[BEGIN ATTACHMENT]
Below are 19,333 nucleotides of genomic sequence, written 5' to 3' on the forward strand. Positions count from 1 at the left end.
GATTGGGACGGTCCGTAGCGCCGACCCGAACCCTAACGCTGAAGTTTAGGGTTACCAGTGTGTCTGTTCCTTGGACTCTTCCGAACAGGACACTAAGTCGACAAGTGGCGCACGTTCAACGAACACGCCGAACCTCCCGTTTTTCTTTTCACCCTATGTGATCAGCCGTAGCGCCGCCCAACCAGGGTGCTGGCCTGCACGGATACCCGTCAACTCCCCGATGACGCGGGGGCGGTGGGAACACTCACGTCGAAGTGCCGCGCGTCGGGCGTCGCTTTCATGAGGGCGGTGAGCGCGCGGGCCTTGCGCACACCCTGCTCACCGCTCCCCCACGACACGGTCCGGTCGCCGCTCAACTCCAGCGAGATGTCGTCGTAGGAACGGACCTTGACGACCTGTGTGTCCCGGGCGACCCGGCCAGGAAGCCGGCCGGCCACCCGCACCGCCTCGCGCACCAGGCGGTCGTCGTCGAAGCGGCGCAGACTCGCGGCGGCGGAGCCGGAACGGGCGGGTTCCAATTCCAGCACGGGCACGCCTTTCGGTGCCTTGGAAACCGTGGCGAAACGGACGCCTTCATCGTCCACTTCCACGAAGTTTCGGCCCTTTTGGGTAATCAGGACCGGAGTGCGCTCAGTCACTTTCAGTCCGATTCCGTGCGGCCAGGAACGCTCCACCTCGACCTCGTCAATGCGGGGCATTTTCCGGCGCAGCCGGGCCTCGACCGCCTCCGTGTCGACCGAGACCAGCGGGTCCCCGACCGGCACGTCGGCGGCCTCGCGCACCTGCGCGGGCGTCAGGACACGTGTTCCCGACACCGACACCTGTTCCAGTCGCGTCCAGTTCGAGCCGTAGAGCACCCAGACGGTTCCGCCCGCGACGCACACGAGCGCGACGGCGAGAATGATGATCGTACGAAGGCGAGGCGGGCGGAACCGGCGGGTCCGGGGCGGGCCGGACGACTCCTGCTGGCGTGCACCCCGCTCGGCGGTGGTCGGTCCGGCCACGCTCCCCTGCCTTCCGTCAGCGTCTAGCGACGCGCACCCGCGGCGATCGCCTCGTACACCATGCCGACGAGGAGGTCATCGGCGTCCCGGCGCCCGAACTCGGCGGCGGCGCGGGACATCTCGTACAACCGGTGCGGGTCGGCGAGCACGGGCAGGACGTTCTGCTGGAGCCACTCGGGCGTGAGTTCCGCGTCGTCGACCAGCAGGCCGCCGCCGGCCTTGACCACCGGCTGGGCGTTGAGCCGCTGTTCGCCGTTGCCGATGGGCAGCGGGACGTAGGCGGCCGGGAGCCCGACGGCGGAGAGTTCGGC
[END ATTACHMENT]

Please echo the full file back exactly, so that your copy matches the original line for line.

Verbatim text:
Below are 19,333 nucleotides of genomic sequence, written 5' to 3' on the forward strand. Positions count from 1 at the left end.
GATTGGGACGGTCCGTAGCGCCGACCCGAACCCTAACGCTGAAGTTTAGGGTTACCAGTGTGTCTGTTCCTTGGACTCTTCCGAACAGGACACTAAGTCGACAAGTGGCGCACGTTCAACGAACACGCCGAACCTCCCGTTTTTCTTTTCACCCTATGTGATCAGCCGTAGCGCCGCCCAACCAGGGTGCTGGCCTGCACGGATACCCGTCAACTCCCCGATGACGCGGGGGCGGTGGGAACACTCACGTCGAAGTGCCGCGCGTCGGGCGTCGCTTTCATGAGGGCGGTGAGCGCGCGGGCCTTGCGCACACCCTGCTCACCGCTCCCCCACGACACGGTCCGGTCGCCGCTCAACTCCAGCGAGATGTCGTCGTAGGAACGGACCTTGACGACCTGTGTGTCCCGGGCGACCCGGCCAGGAAGCCGGCCGGCCACCCGCACCGCCTCGCGCACCAGGCGGTCGTCGTCGAAGCGGCGCAGACTCGCGGCGGCGGAGCCGGAACGGGCGGGTTCCAATTCCAGCACGGGCACGCCTTTCGGTGCCTTGGAAACCGTGGCGAAACGGACGCCTTCATCGTCCACTTCCACGAAGTTTCGGCCCTTTTGGGTAATCAGGACCGGAGTGCGCTCAGTCACTTTCAGTCCGATTCCGTGCGGCCAGGAACGCTCCACCTCGACCTCGTCAATGCGGGGCATTTTCCGGCGCAGCCGGGCCTCGACCGCCTCCGTGTCGACCGAGACCAGCGGGTCCCCGACCGGCACGTCGGCGGCCTCGCGCACCTGCGCGGGCGTCAGGACACGTGTTCCCGACACCGACACCTGTTCCAGTCGCGTCCAGTTCGAGCCGTAGAGCACCCAGACGGTTCCGCCCGCGACGCACACGAGCGCGACGGCGAGAATGATGATCGTACGAAGGCGAGGCGGGCGGAACCGGCGGGTCCGGGGCGGGCCGGACGACTCCTGCTGGCGTGCACCCCGCTCGGCGGTGGTCGGTCCGGCCACGCTCCCCTGCCTTCCGTCAGCGTCTAGCGACGCGCACCCGCGGCGATCGCCTCGTACACCATGCCGACGAGGAGGTCATCGGCGTCCCGGCGCCCGAACTCGGCGGCGGCGCGGGACATCTCGTACAACCGGTGCGGGTCGGCGAGCACGGGCAGGACGTTCTGCTGGAGCCACTCGGGCGTGAGTTCCGCGTCGTCGACCAGCAGGCCGCCGCCGGCCTTGACCACCGGCTGGGCGTTGAGCCGCTGTTCGCCGTTGCCGATGGGCAGCGGGACGTAGGCGGCCGGGAGCCCGACGGCGGAGAGTTCGGC